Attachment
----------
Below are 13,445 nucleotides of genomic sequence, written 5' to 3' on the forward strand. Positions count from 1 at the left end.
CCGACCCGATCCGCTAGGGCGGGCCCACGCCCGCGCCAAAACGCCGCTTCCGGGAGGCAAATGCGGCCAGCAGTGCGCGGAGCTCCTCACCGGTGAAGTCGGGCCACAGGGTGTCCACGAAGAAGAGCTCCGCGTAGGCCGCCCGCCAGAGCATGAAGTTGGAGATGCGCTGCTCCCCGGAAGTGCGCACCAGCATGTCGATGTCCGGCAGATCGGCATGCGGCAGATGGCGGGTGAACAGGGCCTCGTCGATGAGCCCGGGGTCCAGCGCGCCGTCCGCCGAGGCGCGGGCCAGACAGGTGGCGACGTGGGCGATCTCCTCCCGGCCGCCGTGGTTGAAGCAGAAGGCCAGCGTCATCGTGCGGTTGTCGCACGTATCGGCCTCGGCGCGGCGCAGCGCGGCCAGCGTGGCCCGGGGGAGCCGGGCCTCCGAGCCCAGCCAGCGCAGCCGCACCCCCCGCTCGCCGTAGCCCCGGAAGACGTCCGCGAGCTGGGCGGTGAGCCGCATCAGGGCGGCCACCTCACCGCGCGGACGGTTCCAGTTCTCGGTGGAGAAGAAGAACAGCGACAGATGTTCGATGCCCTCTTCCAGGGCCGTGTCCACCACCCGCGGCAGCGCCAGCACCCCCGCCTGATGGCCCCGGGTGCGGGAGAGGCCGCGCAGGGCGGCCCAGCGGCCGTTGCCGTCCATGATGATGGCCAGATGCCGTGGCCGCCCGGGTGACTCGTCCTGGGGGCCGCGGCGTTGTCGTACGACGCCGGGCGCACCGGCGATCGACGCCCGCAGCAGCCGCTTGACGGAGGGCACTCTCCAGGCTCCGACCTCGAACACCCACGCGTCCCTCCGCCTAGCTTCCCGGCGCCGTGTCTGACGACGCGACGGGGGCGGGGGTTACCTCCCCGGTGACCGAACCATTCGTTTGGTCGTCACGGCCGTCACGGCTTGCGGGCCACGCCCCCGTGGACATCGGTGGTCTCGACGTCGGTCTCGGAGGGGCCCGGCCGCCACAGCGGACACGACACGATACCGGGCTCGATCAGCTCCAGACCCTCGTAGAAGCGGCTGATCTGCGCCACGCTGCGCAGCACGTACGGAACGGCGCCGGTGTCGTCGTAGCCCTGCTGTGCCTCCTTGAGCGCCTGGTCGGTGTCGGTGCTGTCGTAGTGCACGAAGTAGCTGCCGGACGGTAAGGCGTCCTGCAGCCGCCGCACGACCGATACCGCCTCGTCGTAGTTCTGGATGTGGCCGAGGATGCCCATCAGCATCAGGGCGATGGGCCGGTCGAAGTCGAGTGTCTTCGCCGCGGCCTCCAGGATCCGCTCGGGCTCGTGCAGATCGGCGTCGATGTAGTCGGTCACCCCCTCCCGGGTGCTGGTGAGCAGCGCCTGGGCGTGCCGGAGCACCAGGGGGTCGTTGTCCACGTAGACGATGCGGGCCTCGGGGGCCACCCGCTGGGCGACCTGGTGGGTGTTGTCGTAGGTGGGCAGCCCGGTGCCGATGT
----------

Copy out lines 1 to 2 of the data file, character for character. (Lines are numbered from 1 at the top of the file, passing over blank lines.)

Below are 13,445 nucleotides of genomic sequence, written 5' to 3' on the forward strand. Positions count from 1 at the left end.
CCGACCCGATCCGCTAGGGCGGGCCCACGCCCGCGCCAAAACGCCGCTTCCGGGAGGCAAATGCGGCCAGCAGTGCGCGGAGCTCCTCACCGGTGAAGTCGGGCCACAGGGTGTCCACGAAGAAGAGCTCCGCGTAGGCCGCCCGCCAGAGCATGAAGTTGGAGATGCGCTGCTCCCCGGAAGTGCGCACCAGCATGTCGATGTCCGGCAGATCGGCATGCGGCAGATGGCGGGTGAACAGGGCCTCGTCGATGAGCCCGGGGTCCAGCGCGCCGTCCGCCGAGGCGCGGGCCAGACAGGTGGCGACGTGGGCGATCTCCTCCCGGCCGCCGTGGTTGAAGCAGAAGGCCAGCGTCATCGTGCGGTTGTCGCACGTATCGGCCTCGGCGCGGCGCAGCGCGGCCAGCGTGGCCCGGGGGAGCCGGGCCTCCGAGCCCAGCCAGCGCAGCCGCACCCCCCGCTCGCCGTAGCCCCGGAAGACGTCCGCGAGCTGGGCGGTGAGCCGCATCAGGGCGGCCACCTCACCGCGCGGACGGTTCCAGTTCTCGGTGGAGAAGAAGAACAGCGACAGATGTTCGATGCCCTCTTCCAGGGCCGTGTCCACCACCCGCGGCAGCGCCAGCACCCCCGCCTGATGGCCCCGGGTGCGGGAGAGGCCGCGCAGGGCGGCCCAGCGGCCGTTGCCGTCCATGATGATGGCCAGATGCCGTGGCCGCCCGGGTGACTCGTCCTGGGGGCCGCGGCGTTGTCGTACGACGCCGGGCGCACCGGCGATCGACGCCCGCAGCAGCCGCTTGACGGAGGGCACTCTCCAGGCTCCGACCTCGAACACCCACGCGTCCCTCCGCCTAGCTTCCCGGCGCCGTGTCTGACGACGCGACGGGGGCGGGGGTTACCTCCCCGGTGACCGAACCATTCGTTTGGTCGTCACGGCCGTCACGGCTTGCGGGCCACGCCCCCGTGGACATCGGTGGTCTCGACGTCGGTCTCGGAGGGGCCCGGCCGCCACAGCGGACACGACACGATACCGGGCTCGATCAGCTCCAGACCCTCGTAGAAGCGGCTGATCTGCGCCACGCTGCGCAGCACGTACGGAACGGCGCCGGTGTCGTCGTAGCCCTGCTGTGCCTCCTTGAGCGCCTGGTCGGTGTCGGTGCTGTCGTAGTGCACGAAGTAGCTGCCGGACGGTAAGGCGTCCTGCAGCCGCCGCACGACCGATACCGCCTCGTCGTAGTTCTGGATGTGGCCGAGGATGCCCATCAGCATCAGGGCGATGGGCCGGTCGAAGTCGAGTGTCTTCGCCGCGGCCTCCAGGATCCGCTCGGGCTCGTGCAGATCGGCGTCGATGTAGTCGGTCACCCCCTCCCGGGTGCTGGTGAGCAGCGCCTGGGCGTGCCGGAGCACCAGGGGGTCGTTGTCCACGTAGACGATGCGGGCCTCGGGGGCCACCCGCTGGGCGACCTGGTGGGTGTTGTCGTAGGTGGGCAGCCCGGTGCCGATGT